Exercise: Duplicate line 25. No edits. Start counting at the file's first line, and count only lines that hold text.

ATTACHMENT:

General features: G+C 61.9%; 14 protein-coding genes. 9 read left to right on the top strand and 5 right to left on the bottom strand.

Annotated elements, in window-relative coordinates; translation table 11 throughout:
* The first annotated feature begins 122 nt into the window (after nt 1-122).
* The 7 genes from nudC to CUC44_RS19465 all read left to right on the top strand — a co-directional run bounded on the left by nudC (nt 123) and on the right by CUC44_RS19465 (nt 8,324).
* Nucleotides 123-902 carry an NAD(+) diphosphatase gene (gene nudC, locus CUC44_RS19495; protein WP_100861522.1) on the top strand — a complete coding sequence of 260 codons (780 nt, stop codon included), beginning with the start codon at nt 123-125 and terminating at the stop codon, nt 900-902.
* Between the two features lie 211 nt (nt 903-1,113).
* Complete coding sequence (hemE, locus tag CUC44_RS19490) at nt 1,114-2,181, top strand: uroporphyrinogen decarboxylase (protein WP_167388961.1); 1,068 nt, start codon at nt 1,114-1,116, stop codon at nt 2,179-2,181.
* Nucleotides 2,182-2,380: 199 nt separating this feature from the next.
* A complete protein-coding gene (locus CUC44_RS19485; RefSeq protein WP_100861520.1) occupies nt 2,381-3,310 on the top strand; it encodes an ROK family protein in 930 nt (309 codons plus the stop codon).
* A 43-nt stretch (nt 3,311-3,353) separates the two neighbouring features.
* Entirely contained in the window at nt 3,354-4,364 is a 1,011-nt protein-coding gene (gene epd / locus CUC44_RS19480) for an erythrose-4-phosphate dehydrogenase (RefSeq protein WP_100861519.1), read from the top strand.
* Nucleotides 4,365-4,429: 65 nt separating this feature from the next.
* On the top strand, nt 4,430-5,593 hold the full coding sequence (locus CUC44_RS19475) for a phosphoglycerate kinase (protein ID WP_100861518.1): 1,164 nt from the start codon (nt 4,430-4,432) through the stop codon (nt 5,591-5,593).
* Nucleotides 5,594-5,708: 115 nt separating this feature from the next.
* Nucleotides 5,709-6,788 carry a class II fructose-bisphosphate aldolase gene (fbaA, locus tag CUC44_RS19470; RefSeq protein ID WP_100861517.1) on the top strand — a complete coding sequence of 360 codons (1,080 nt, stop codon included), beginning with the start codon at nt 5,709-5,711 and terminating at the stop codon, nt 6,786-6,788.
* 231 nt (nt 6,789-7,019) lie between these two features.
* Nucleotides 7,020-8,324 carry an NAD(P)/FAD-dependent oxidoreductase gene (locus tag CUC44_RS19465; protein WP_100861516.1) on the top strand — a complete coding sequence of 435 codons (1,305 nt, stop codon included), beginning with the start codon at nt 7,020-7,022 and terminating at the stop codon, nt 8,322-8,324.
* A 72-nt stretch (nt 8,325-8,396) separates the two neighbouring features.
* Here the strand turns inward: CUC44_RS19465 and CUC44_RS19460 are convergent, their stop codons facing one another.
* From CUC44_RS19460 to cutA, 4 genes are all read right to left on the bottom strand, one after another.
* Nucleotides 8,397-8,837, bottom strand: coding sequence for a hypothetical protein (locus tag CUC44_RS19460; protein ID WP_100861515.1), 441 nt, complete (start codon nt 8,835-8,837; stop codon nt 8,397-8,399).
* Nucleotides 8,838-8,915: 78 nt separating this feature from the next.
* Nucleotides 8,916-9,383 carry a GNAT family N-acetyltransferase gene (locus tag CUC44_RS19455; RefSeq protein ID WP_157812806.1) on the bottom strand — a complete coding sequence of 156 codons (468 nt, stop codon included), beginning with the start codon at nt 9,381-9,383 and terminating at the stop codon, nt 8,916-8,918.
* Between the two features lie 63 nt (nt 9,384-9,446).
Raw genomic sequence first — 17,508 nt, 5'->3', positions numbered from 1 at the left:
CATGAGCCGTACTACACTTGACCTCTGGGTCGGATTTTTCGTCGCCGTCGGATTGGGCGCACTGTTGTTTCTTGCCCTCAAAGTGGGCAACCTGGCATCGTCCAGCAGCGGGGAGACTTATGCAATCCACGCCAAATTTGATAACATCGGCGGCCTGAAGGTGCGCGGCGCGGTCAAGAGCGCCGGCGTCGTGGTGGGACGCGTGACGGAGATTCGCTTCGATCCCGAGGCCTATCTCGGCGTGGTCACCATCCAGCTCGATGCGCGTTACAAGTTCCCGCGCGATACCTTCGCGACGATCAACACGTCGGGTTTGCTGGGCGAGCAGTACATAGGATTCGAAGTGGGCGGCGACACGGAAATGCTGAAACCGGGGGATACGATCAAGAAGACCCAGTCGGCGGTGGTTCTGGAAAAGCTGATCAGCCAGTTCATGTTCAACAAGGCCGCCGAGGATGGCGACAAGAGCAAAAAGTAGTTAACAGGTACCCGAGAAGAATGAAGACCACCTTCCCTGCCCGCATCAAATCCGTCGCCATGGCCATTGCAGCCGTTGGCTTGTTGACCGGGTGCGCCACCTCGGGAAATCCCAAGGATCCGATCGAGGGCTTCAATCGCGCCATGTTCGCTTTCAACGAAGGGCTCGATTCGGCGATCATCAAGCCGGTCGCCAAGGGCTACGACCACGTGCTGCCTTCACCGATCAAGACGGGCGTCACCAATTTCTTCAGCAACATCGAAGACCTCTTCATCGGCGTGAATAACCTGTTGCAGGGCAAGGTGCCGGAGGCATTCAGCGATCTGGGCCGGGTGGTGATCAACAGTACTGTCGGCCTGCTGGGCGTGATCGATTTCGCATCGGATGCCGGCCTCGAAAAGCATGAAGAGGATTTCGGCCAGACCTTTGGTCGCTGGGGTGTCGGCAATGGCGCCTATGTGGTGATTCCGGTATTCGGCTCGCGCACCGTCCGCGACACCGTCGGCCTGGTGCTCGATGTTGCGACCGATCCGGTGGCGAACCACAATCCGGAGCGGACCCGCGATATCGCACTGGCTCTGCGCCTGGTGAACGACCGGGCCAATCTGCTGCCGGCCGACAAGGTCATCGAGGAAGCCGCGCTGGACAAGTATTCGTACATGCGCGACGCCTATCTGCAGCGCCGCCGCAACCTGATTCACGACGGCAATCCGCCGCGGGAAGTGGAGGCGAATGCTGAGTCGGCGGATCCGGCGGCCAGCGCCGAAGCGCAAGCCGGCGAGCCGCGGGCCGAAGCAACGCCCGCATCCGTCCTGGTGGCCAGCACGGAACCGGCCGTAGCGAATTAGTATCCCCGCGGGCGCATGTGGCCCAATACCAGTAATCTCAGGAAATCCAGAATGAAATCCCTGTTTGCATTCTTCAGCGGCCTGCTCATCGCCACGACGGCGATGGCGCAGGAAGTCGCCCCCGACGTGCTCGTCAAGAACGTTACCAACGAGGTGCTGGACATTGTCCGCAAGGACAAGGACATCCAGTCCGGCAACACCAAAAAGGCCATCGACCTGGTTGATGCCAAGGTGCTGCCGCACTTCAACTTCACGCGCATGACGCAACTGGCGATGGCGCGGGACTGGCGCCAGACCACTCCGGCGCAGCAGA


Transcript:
Raw genomic sequence first — 17,508 nt, 5'->3', positions numbered from 1 at the left: